Hiring preferences in Software Engineering

We got a chance to have a discussion with an industry personnel (name to be kept anonymous) currently working at Microsoft who has about 10+ years of  experience in software development. He has worked with all types of companies, whether a startup or a tech giant and has been involved in hiring works for more than 5 years. 

Let’s have a look on his insights about how tech industry works and what is actually needed from someone who is applying for software jobs

What is the most important thing you see in a candidate when you go for college placements?

The most important thing we see in the candidates are their problem solving skills. For a college student, it’s very difficult to have proper understanding of development level works which we do here in company. So when we go to colleges, we check students on their analytical skills and their approach towards a given problem. 

Why are there certain criterias such as “CG barrier” or “Open to certain departments” when a company comes to college for placements?

There are around 200-300 resumes we get when we go for college placements. Now, we have to put some filtering criteria so that we can select good candidates in less time. That’s why we put some CG barriers (say 7+ or 7.5+) or we open for certain departments only.  

Do you think project experience plays some role in a candidate’s resume? 

If someone has worked on any project during their college time, it definitely gives a clear edge to the candidate. If two candidates perform the same in the coding tests, during interview rounds, the one who has “ACTUALLY” worked on some projects will get more attention.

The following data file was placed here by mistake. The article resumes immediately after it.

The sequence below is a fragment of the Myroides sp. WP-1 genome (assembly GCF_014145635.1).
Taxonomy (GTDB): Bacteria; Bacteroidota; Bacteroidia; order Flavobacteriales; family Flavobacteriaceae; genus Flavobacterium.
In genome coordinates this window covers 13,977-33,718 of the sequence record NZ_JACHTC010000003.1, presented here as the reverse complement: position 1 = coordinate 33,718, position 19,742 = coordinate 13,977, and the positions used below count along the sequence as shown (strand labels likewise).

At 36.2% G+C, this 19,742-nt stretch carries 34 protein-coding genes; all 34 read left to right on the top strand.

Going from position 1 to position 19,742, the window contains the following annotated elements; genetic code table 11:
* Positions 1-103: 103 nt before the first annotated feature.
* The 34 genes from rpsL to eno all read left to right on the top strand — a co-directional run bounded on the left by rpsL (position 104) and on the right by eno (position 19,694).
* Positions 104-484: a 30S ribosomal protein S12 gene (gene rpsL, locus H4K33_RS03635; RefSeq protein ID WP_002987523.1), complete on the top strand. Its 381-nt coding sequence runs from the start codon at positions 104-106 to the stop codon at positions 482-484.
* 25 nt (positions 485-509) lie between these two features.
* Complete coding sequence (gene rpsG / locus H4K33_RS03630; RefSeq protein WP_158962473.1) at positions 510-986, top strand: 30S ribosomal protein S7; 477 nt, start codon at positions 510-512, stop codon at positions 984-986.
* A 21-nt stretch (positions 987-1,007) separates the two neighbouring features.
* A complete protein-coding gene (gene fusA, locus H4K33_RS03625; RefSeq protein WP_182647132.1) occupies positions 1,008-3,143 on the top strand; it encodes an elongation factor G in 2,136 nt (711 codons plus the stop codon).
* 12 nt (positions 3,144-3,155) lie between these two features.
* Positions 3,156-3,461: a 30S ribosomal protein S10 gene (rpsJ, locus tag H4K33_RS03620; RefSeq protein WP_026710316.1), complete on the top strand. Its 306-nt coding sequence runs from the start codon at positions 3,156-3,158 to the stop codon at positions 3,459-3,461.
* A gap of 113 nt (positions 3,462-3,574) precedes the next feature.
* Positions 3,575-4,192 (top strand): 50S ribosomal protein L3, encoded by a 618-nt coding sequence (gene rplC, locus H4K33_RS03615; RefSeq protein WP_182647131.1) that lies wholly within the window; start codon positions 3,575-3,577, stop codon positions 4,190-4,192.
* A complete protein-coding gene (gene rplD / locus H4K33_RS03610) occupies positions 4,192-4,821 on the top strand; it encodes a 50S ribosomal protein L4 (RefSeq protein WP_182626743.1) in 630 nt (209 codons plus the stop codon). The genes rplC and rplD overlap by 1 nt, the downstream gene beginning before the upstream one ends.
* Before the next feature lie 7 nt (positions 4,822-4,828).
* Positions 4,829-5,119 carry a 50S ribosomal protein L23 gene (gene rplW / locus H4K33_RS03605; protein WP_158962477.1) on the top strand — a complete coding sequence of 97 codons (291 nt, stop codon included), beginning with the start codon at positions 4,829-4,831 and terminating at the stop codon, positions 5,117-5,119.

What kind of project experience do you look into the resume in general?

We have seen many candidates mentioning their project experience in their resume. But most of the time it comes out to be very basic work. For eg. – If someone says that they have worked on a chatbot, they mostly refer to implementation of some ready-made libraries. That’s not counted as a project experience. You have to work on some real life projects which you can actually show us live somewhere or which has been taken into use at large scale. 

There is a lot of buzz about Machine learning & Data Analytics among college students. What’s your views on it?

In the colleges, students work on the trending technologies to give their resume an edge such as ML (Machine learning) & DA( Data Analytics) which is good but that’s not what we look into a candidate. They miss out all the basics of programming and software development. Machine learning is not just using pre-built libraries on data. It involves data collection, cleaning, pruning, deployment etc. Applying models has a very small role in overall implementation.

Any tips you would like to give to the students who want to pursue software development as a career?

I would suggest that you keep your basics clear and have a good understanding of how software development works. If you are working on android, try to understand how everything works in it. Rather than working on multiple things and having a very basic understanding of all, focus on one thing and get an expertise in it. Don’t try to learn things just to get a job. 

Thanks a lot for sparing your valuable time with us. I hope that your insights are going to help many students to build their career in the field of software development. 

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